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Empire & Love
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Empire & Love

10 Jan. 2010 | Format: MP3

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Product details

  • Original Release Date: 10 Jan. 2010
  • Label: ECC Records
  • Copyright: 2009 Emmerson, Corncrake and Constantine
  • Total Length: 1:03:52
  • Genres:
  • ASIN: B0031IM6O6
  • Average Customer Review: 4.3 out of 5 stars  See all reviews (27 customer reviews)
  • Amazon Bestsellers Rank: 18,990 in Albums (See Top 100 in Albums)

Customer Reviews

4.3 out of 5 stars
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33 of 34 people found the following review helpful By The Professor on 12 Jan. 2010
Format: Audio CD
I first encountered The Imagined Village on Later ... With Jools Holland when they performed Cold Haily Rainy Night (which can still be viewed on YouTube). I was amazed by the eclectic mixture of musical styles and the staggering talent of the players involved. I ordered the album from Amazon the next day. That record went on to be my favourite album of that year and still gets played regularly in our house.

I had enjoyed Simon Emmerson's previous project The Afro Celt Sound System a lot, but The Imagined Village was something else!

Whereas that first album seemed to be an Emmerson studio project with lots of very talented guests (Billy Bragg, Sheila Chandra, Benjamin Zephaniah, Paul Weller, etc.), Empire & Love has much more of a "band" feel about it. With live performances over the last few years, The Imagined Village has now morphed into a fully fledged 10 piece band with Chris Wood, Eliza Carthy, Martin Carthy, Barney Morse-Brown, Johnny Kalsi, Andy Gangadeen, Ali Friend, Sheema Mukhergee and Simon Richmond joining Emmerson throughout the album.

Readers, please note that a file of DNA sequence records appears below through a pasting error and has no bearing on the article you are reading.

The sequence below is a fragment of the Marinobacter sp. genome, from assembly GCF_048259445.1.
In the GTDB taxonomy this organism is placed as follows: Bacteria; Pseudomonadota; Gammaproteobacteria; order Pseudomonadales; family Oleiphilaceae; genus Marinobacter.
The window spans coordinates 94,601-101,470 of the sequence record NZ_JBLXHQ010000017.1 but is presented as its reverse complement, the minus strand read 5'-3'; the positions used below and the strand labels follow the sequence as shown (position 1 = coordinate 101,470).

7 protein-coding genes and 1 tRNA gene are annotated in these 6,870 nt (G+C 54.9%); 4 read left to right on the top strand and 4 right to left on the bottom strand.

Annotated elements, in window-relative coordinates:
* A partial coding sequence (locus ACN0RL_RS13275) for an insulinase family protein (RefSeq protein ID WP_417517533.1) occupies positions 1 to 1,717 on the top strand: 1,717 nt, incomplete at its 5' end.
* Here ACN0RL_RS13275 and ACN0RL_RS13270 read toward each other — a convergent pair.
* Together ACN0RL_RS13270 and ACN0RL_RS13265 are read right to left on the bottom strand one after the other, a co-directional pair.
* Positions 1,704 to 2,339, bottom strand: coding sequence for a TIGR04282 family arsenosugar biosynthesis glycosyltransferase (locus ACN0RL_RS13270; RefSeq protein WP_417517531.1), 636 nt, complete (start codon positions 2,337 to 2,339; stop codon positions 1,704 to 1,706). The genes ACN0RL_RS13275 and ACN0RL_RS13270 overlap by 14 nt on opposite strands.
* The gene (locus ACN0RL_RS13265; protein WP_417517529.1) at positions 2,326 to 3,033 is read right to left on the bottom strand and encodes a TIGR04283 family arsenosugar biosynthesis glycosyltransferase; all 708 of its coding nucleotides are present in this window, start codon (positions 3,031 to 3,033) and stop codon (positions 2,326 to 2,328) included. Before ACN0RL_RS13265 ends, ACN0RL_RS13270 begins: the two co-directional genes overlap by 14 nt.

On first listening, the wonderfully catchy Space Girl (with Eliza Carthy on vocals) was probably my favourite track. But as you listen to the album more, different tracks stand out ... in my book, that's the mark of a really great album. Sweet Jane (sung by Chris Wood) has an infectious groove and The Handweaver & The Factory Maid features almost ambient elements.

As with the first album, there are some 'traditional' songs which get The Imagined Village treatment. This time they include Scarborough Fair, The Lark In The Morning ... and Slade's Cum On Feel The Noize beautifully sung by Martin Carthy.
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9 of 9 people found the following review helpful By T. Phillips on 15 Jan. 2010
Format: Audio CD Verified Purchase
As other reviewers have already said, this is a nice piece of work. It's also, in a way, rather subtle, intentionally (I believe) or otherwise.

My copy arrived in the same post as a copy of "Heydays" by Maddy Prior and the recently departed Tim Hart, which I'd bought in order to have a decent memento of Tim on CD, my vinyls being now a bit long in the tooth. Heydays contains what will for some listeners have been "the original version" of "My son John", which opens Empire & Love. The Imagined Village version demonstrates the ease with which a traditional folk standard can seamlessly be up-graded to the current day. One minute you're hearing Martin Carthy singing the accustomed words, and then then you're doing a double-take, and saying to yourself "Did he just mention Iraq and Afghanistan, carbon fibre limbs etc?"